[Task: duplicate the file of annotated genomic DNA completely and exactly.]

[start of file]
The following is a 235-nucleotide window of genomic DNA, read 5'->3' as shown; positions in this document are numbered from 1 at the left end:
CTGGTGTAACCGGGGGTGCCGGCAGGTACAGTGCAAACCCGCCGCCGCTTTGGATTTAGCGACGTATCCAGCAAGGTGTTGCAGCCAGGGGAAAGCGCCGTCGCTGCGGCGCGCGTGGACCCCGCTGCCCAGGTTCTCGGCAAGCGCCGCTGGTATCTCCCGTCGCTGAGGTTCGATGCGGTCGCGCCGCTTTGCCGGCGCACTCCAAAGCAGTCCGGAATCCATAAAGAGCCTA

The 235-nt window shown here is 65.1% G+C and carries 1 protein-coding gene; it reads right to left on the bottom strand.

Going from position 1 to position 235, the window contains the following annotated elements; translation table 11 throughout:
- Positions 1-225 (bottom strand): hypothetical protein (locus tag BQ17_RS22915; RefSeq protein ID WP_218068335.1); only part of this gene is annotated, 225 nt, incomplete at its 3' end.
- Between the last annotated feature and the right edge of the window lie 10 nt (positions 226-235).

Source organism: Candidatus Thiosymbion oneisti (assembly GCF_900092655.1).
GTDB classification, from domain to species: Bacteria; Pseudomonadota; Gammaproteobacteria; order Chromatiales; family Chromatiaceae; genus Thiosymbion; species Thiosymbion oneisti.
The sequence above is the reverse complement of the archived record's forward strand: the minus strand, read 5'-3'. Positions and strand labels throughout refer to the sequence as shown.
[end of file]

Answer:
The following is a 235-nucleotide window of genomic DNA, read 5'->3' as shown; positions in this document are numbered from 1 at the left end:
CTGGTGTAACCGGGGGTGCCGGCAGGTACAGTGCAAACCCGCCGCCGCTTTGGATTTAGCGACGTATCCAGCAAGGTGTTGCAGCCAGGGGAAAGCGCCGTCGCTGCGGCGCGCGTGGACCCCGCTGCCCAGGTTCTCGGCAAGCGCCGCTGGTATCTCCCGTCGCTGAGGTTCGATGCGGTCGCGCCGCTTTGCCGGCGCACTCCAAAGCAGTCCGGAATCCATAAAGAGCCTA

The 235-nt window shown here is 65.1% G+C and carries 1 protein-coding gene; it reads right to left on the bottom strand.

Going from position 1 to position 235, the window contains the following annotated elements; translation table 11 throughout:
- Positions 1-225 (bottom strand): hypothetical protein (locus tag BQ17_RS22915; RefSeq protein ID WP_218068335.1); only part of this gene is annotated, 225 nt, incomplete at its 3' end.
- Between the last annotated feature and the right edge of the window lie 10 nt (positions 226-235).

Source organism: Candidatus Thiosymbion oneisti (assembly GCF_900092655.1).
GTDB classification, from domain to species: Bacteria; Pseudomonadota; Gammaproteobacteria; order Chromatiales; family Chromatiaceae; genus Thiosymbion; species Thiosymbion oneisti.
The sequence above is the reverse complement of the archived record's forward strand: the minus strand, read 5'-3'. Positions and strand labels throughout refer to the sequence as shown.